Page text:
Glen Eyrie

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Glen Eyrie
Glen Eyrie castle in.jpg
Location Colorado Springs, Colorado
Coordinates 38°53′30″N 104°53′04″W / 38.89167°N 104.88444°W / 38.89167; -104.88444Coordinates: 38°53′30″N 104°53′04″W / 38.89167°N 104.88444°W / 38.89167; -104.88444
Built 1871
Architect Frederick Sterner
Architectural style Tudor Revival
Governing body Private
NRHP Reference # 75000519 [1]
Added to NRHP April 21, 1975

Glen Eyrie is an English Tudor-style castle built by General William Jackson Palmer, the founder of Colorado Springs. There are 17 guest rooms in the castle, as well as 4 meeting rooms and 2 dining rooms. This house was his dream home and is near Colorado Springs in the northwest foothills north of the Garden of the Gods rock formations (now a city park). After building a large carriage house, where the family lived for a time, Palmer and his wife Mary (Queen) Mellen built a 22-room frame house on the 800-acre (3.2 km2) estate. This house was remodeled in 1881 to include a tower and additional rooms, and made to resemble a stone castle, reminiscent of those native to England.

Queen Palmer, at age 21, opened the first public school in Colorado Springs in November 1871. The Palmers had three daughters, Elsie, Dorothy, and Marjory.

In 1880, Mrs. Palmer suffered a mild heart attack and was advised to move to a lower altitude. She and the girls moved to the East Coast and then to England where General Palmer visited them as often as he could. Queen died on December 28, 1894, at the age of 44. In sorrow, General Palmer went to England to return Mrs. Palmer's remains and the girls to Colorado Springs.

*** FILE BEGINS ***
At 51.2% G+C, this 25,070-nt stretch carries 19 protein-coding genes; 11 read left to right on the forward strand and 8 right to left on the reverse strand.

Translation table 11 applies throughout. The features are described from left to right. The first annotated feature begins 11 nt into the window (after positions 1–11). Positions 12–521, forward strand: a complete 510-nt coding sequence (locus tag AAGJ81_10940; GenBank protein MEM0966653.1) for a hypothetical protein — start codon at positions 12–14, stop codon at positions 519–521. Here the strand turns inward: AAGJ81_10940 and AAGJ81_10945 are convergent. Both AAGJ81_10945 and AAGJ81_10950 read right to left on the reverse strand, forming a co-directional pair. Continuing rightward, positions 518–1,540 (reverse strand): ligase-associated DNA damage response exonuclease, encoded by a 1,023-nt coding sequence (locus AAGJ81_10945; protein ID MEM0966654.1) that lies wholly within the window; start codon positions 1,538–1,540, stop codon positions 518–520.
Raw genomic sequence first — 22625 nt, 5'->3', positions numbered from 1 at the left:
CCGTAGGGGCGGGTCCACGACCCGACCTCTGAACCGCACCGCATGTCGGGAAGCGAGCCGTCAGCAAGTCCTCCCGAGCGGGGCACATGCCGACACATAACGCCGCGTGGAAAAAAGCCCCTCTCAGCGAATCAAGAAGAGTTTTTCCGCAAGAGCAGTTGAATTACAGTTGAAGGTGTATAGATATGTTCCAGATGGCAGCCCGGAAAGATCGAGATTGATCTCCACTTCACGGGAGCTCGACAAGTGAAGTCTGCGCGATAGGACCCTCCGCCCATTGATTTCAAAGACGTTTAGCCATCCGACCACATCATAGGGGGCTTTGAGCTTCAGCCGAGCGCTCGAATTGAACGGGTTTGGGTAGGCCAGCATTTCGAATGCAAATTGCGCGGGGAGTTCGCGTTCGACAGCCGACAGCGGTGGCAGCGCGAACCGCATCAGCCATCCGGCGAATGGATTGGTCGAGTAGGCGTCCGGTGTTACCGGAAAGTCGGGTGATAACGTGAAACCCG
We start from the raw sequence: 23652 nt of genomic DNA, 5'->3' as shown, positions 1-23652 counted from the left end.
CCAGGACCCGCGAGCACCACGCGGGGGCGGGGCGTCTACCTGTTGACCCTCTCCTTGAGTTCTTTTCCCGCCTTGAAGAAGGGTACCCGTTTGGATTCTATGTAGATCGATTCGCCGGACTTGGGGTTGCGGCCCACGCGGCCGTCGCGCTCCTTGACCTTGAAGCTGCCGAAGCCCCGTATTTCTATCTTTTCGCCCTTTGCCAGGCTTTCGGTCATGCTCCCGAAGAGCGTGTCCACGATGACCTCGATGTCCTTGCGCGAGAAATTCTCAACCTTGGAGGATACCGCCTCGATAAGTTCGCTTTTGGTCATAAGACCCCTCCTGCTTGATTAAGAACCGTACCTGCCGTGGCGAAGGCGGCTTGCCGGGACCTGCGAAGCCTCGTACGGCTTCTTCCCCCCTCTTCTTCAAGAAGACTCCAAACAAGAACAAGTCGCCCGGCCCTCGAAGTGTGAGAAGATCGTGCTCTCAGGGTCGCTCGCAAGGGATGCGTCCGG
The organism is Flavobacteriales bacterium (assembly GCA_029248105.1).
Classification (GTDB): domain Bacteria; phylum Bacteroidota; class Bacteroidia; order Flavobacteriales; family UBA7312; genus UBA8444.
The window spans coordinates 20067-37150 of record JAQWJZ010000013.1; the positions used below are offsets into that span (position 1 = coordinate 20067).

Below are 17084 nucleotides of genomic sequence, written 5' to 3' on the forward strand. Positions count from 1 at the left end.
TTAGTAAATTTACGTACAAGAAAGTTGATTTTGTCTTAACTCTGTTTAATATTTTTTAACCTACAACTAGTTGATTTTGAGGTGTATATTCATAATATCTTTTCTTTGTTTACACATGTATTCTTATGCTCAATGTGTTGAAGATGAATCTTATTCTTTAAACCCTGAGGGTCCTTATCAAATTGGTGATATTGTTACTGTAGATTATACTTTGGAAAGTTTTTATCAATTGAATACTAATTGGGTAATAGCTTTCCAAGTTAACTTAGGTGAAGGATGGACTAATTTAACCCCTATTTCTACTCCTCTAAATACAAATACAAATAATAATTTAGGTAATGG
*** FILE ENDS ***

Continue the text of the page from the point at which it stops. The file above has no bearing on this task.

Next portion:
Glen Eyrie's use today[edit]

Glen Eyrie is an English Tudor-style castle built by General William Jackson Palmer, the founder of Colorado Springs. There are 17 guest rooms in the castle, as well as 4 meeting rooms, 2 dining rooms, and 24 fireplaces. The castle was advanced for its time, featuring a primitive intercom system, and a chimney system that would hold the smoke until the wind was blowing in the right direction to take the smoke out of the valley. Glen Eyrie is on the National Register of Historic Places.

The tea room inside the castle.

The castle is now owned by The Navigators. The general public is allowed on its grounds Monday through Thursday (9-4) to visit its bookstore, located at the Carriage House. Tours of Glen Eyrie Castle are available to the public and require an advance reservation.

Events hosted at the castle include English and Victorian teas[2] throughout the week and Christmas Madrigal Banquets[3] beginning after Thanksgiving.

Glen Eyrie is also a conference and retreat center that hosts many conferences and programs. The property in the enclosed valley is also available for use by groups for meetings, receptions, and retreats. Herds of bighorn sheep, deer and wild turkey may often be found grazing on the grounds.

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